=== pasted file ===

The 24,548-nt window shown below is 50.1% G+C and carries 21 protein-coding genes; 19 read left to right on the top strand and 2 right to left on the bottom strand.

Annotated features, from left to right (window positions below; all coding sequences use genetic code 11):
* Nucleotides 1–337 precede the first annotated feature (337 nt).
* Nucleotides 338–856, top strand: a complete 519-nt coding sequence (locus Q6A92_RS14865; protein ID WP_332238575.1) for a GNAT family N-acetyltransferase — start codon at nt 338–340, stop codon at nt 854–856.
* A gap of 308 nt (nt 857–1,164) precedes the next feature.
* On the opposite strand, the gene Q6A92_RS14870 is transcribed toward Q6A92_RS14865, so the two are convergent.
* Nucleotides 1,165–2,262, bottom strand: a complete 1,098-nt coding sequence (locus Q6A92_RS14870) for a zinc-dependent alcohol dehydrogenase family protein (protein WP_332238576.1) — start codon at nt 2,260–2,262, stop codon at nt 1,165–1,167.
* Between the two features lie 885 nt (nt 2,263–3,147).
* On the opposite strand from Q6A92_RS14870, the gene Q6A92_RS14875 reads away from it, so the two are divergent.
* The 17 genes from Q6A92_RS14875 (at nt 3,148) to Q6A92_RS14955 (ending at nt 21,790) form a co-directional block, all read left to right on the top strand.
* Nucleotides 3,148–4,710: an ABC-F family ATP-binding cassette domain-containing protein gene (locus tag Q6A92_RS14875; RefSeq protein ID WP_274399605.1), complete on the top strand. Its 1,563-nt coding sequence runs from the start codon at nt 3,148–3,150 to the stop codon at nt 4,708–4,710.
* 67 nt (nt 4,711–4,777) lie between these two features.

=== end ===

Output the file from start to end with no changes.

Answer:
The 24,548-nt window shown below is 50.1% G+C and carries 21 protein-coding genes; 19 read left to right on the top strand and 2 right to left on the bottom strand.

Annotated features, from left to right (window positions below; all coding sequences use genetic code 11):
* Nucleotides 1–337 precede the first annotated feature (337 nt).
* Nucleotides 338–856, top strand: a complete 519-nt coding sequence (locus Q6A92_RS14865; protein ID WP_332238575.1) for a GNAT family N-acetyltransferase — start codon at nt 338–340, stop codon at nt 854–856.
* A gap of 308 nt (nt 857–1,164) precedes the next feature.
* On the opposite strand, the gene Q6A92_RS14870 is transcribed toward Q6A92_RS14865, so the two are convergent.
* Nucleotides 1,165–2,262, bottom strand: a complete 1,098-nt coding sequence (locus Q6A92_RS14870) for a zinc-dependent alcohol dehydrogenase family protein (protein WP_332238576.1) — start codon at nt 2,260–2,262, stop codon at nt 1,165–1,167.
* Between the two features lie 885 nt (nt 2,263–3,147).
* On the opposite strand from Q6A92_RS14870, the gene Q6A92_RS14875 reads away from it, so the two are divergent.
* The 17 genes from Q6A92_RS14875 (at nt 3,148) to Q6A92_RS14955 (ending at nt 21,790) form a co-directional block, all read left to right on the top strand.
* Nucleotides 3,148–4,710: an ABC-F family ATP-binding cassette domain-containing protein gene (locus tag Q6A92_RS14875; RefSeq protein ID WP_274399605.1), complete on the top strand. Its 1,563-nt coding sequence runs from the start codon at nt 3,148–3,150 to the stop codon at nt 4,708–4,710.
* 67 nt (nt 4,711–4,777) lie between these two features.